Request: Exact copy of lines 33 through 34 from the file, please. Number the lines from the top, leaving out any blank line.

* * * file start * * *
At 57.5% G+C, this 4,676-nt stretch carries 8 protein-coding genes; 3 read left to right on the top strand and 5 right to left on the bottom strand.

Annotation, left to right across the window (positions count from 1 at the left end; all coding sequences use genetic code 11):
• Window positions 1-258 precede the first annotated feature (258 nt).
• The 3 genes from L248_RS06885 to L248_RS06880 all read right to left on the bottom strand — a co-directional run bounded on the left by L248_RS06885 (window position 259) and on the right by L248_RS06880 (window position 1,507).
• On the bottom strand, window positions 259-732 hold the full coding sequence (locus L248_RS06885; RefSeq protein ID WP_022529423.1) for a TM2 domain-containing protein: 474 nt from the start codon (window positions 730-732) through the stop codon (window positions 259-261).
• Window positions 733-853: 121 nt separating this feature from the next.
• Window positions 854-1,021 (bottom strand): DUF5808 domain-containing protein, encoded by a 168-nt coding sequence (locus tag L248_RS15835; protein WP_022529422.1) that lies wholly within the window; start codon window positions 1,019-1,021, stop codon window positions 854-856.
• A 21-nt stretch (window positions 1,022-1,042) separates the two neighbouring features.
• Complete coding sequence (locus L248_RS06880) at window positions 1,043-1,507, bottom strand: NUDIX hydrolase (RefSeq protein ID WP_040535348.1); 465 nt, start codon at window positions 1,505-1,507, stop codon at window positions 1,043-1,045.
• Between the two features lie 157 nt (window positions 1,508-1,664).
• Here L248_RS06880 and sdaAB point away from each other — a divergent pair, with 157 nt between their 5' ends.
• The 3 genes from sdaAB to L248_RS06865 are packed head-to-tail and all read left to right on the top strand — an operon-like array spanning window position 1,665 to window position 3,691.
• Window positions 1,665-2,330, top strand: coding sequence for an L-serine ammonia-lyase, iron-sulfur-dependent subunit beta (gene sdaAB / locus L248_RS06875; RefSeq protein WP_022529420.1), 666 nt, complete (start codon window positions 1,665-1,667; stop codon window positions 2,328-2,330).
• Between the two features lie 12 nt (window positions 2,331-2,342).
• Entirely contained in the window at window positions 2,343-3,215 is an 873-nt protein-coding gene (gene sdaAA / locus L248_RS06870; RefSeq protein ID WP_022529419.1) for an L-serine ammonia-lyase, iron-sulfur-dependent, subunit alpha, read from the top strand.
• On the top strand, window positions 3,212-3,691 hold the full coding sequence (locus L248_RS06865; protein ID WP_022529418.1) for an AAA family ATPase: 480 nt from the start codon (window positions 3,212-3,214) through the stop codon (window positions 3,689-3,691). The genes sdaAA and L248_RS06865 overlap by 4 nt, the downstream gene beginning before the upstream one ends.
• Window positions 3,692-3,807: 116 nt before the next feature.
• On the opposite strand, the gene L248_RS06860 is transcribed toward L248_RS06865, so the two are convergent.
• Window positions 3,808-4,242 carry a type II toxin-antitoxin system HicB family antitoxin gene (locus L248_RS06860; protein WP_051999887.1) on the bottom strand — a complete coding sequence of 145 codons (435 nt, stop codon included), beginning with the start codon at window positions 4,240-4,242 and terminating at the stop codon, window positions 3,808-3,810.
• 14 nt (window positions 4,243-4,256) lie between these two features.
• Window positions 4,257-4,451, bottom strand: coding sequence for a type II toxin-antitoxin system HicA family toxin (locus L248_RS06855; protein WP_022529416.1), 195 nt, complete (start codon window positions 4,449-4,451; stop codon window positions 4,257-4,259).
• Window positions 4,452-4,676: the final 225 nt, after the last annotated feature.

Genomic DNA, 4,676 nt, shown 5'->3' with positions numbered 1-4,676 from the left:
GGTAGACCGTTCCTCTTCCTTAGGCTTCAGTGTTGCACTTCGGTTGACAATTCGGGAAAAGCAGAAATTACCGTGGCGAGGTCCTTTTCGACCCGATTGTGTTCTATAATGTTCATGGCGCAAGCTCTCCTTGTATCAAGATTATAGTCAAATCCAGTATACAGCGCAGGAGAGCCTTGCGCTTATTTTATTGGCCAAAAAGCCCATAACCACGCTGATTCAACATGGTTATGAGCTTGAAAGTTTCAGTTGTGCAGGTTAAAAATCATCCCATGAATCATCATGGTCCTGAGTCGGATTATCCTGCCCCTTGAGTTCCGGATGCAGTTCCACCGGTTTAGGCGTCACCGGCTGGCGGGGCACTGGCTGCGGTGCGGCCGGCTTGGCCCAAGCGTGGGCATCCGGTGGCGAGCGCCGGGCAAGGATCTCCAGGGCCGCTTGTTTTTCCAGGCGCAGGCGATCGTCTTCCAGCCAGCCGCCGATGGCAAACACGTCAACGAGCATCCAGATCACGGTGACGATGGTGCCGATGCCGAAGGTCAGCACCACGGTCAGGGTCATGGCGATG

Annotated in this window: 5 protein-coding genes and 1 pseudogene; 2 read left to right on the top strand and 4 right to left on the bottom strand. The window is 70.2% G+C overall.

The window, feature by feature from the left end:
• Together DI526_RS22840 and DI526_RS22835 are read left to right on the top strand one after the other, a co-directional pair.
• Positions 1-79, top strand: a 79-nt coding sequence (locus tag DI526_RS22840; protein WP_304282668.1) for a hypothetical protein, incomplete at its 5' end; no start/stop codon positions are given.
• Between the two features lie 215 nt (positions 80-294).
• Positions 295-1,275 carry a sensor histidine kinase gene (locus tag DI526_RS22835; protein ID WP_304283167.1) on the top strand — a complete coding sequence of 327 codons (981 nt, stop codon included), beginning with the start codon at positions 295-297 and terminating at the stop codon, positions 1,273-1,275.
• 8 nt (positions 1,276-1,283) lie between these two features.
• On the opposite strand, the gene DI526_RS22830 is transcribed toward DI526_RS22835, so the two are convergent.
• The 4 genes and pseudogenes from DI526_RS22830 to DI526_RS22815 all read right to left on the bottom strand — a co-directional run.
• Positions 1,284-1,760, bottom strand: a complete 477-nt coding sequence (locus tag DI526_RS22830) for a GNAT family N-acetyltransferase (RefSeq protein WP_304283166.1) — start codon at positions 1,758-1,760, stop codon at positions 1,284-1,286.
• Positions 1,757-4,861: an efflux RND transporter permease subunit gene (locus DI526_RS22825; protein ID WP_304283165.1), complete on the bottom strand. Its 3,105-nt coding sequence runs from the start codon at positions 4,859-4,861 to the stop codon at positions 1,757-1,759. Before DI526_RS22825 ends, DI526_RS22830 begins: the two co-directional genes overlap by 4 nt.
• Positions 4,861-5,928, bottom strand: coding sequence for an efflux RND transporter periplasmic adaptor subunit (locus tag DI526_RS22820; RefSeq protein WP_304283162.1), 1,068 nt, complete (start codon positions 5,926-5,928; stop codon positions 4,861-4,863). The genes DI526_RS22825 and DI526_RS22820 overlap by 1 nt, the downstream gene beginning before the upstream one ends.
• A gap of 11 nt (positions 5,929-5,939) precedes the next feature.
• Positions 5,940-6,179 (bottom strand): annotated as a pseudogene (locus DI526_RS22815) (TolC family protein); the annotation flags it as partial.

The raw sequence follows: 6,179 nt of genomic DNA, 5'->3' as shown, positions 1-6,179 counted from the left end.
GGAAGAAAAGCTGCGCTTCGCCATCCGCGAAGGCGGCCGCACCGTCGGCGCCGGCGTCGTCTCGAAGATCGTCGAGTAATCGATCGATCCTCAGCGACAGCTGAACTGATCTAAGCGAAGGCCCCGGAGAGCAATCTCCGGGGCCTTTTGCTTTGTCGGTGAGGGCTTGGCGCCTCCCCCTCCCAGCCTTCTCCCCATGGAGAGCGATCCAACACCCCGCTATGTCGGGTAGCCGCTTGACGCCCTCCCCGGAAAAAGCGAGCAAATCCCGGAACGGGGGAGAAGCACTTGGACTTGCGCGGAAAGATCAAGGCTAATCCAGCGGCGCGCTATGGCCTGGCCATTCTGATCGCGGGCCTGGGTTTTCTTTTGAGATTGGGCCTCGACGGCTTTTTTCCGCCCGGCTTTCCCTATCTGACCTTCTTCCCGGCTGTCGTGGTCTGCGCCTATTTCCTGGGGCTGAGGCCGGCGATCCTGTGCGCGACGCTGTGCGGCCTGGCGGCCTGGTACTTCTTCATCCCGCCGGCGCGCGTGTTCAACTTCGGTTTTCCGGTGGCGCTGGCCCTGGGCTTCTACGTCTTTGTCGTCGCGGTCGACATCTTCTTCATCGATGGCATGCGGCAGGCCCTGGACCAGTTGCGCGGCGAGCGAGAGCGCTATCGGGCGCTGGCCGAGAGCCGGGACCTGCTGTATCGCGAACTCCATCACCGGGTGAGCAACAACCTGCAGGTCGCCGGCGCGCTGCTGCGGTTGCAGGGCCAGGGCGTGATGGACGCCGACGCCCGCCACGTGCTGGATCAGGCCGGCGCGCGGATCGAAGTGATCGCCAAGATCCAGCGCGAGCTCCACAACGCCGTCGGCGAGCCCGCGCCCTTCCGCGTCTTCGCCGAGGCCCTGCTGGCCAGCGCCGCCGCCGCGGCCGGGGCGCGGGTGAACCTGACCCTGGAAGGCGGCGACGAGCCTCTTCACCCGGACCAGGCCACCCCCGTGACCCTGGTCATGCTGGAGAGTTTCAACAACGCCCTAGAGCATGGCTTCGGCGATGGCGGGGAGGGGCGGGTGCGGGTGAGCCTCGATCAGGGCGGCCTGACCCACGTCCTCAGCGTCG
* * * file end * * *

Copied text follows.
• The 4 genes and pseudogenes from DI526_RS22830 to DI526_RS22815 all read right to left on the bottom strand — a co-directional run.
• Positions 1,284-1,760, bottom strand: a complete 477-nt coding sequence (locus tag DI526_RS22830) for a GNAT family N-acetyltransferase (RefSeq protein WP_304283166.1) — start codon at positions 1,758-1,760, stop codon at positions 1,284-1,286.